Give Me Back My Spaceships and Dinosaurs
In the context of a time when people complain that what I write is not scientific enough to be “Space-opera,” which they seem to think should be reserved to what in my time was called Hard Science Fiction, it made me realize what we’d lost, and look at it as as much of a long-gone land as those shores of Kansas with the dinosaurs.
It’s become fashionable, and in some circles de rigueur to complain about THAT type of science fiction, before it developed literary and meaningful aspirations. We’re supposed to look down on it, because, well, it was declasse, and totally lacking in meaning or any aspirations to changing the world.
The funny thing is that they were right about some of these stories. Heinlein’s juveniles certainly had aspirations to changing the world, and I suspect even The World of Tiers (Phillip Jose Farmer) very much had a message.
But they also had adventure, heroism, and – for me at least – a touch of wonder in the ideas themselves.
What I mean is, before I started reading science fiction I read all the Chariot of the Gods type of stuff, most of it written by Frenchmen and even in those times of innocence sounding … not quite right to me. And yet, they were fascinating. I knew most of what they said about archeology and signs of great civilizations before us was insane. BUT I wanted to believe.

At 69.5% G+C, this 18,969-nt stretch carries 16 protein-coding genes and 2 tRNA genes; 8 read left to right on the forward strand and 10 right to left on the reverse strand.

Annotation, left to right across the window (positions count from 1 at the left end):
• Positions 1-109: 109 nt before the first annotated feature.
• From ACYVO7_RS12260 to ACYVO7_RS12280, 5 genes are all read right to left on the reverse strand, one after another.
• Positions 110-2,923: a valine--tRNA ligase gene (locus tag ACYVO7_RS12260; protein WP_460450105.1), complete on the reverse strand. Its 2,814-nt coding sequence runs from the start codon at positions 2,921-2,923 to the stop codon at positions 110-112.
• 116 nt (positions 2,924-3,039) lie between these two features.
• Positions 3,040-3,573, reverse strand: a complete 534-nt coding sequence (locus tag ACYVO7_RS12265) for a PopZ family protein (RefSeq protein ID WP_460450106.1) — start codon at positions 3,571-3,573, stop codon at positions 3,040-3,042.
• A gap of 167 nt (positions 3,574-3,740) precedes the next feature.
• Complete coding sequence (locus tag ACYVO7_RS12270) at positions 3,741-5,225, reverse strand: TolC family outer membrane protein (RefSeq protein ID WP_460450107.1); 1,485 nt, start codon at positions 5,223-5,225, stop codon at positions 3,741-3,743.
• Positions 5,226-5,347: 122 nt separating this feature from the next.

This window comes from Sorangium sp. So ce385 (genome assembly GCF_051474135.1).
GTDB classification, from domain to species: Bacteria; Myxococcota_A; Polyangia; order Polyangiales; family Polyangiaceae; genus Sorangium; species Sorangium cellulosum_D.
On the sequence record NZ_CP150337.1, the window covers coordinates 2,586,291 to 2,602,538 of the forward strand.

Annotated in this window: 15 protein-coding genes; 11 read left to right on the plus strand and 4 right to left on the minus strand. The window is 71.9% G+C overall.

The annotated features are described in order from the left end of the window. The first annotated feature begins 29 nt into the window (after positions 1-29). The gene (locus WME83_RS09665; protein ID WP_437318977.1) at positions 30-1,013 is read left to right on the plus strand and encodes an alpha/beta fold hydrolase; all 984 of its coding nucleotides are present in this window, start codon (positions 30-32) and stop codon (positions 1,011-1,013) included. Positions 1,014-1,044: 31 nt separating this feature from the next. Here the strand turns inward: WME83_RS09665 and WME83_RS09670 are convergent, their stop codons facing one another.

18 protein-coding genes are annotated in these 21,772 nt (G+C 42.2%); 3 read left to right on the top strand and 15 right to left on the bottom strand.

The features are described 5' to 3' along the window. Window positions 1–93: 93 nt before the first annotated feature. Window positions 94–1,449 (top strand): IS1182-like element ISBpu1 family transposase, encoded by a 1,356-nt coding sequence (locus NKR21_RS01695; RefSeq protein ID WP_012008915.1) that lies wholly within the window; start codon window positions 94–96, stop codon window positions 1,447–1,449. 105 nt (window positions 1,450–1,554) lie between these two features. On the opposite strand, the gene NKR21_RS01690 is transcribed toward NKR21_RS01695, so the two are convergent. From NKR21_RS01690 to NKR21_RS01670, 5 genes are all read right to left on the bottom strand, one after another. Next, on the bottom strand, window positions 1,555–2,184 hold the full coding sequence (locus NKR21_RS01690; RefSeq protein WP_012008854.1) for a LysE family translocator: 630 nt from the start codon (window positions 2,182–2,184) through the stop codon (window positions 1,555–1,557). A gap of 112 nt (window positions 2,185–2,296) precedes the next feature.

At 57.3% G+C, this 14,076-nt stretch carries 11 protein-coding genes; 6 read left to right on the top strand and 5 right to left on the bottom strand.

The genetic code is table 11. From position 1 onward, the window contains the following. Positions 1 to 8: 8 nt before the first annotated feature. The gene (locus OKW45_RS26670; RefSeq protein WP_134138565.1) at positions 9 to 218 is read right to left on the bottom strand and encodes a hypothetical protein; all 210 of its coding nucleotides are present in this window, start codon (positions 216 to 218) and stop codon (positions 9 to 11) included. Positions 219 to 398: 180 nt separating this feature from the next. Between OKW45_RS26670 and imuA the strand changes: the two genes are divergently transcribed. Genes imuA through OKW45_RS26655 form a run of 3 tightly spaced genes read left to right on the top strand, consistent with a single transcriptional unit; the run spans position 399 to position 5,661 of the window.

I wanted to imagine that our ancestors had come from the stars. I wanted to imagine that we belonged there.
A year later I fell headlong into Clifford Simak’s stories of time travel and space engineers.
None of that stuff could be published as science fiction now – except at Baen -- and all the other houses frown on it.
I remember when I first tried to get a colleague who had just published his first science fiction novel to give me Hand wavium to justify teleportation in a short story ("Traveling, Traveling," later published by Analog.) “It doesn’t have to be real” I said. “I know you don’t know how to do it. I just want something that sounds plausible.”
He told me it was impossible, and also that it would always be impossible… He refused to sully his science with imagining a way for me to describe something that was scientifically impossible.
I didn’t say anything. One doesn’t tell a writer that he’s bound by the limits of his time and knowledge and more suited to writing compendiums than science fiction novels. Particularly not when the writer is otherwise very nice.
But his attitude struck me as all wrong. How can meticulously describing what we know now fire up the imagination? How does it inflame the soul and promote discovery.
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